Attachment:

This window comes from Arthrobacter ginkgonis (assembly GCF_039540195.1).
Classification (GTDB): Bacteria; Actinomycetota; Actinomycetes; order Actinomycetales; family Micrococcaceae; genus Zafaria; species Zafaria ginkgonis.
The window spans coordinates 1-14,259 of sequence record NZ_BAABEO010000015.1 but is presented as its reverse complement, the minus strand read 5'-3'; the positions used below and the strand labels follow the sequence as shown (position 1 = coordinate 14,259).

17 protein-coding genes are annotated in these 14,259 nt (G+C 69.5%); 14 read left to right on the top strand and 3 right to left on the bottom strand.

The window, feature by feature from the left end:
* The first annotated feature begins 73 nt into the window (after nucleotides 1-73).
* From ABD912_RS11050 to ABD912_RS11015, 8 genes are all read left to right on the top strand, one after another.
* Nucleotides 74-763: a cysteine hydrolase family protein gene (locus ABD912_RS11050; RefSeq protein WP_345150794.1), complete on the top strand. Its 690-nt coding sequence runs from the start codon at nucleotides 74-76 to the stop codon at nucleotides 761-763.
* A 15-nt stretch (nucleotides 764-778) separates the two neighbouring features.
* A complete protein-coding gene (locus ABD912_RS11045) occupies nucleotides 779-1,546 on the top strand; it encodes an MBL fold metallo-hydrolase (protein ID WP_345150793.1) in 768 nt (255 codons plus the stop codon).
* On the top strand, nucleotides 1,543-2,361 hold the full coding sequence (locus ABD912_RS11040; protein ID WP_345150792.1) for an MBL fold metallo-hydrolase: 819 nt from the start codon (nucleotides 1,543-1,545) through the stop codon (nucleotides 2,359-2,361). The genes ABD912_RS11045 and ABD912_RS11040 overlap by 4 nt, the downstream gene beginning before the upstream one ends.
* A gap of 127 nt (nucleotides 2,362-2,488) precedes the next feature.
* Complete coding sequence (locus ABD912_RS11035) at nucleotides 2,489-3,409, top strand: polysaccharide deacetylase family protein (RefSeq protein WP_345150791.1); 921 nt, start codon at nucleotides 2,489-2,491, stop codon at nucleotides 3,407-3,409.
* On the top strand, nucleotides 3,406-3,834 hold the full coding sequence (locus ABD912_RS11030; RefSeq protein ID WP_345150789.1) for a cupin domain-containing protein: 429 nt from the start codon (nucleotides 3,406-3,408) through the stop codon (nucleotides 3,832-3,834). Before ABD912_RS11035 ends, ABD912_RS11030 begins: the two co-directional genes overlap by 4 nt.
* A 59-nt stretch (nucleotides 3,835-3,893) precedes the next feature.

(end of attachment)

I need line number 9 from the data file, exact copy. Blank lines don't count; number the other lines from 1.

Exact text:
* A 15-nt stretch (nucleotides 764-778) separates the two neighbouring features.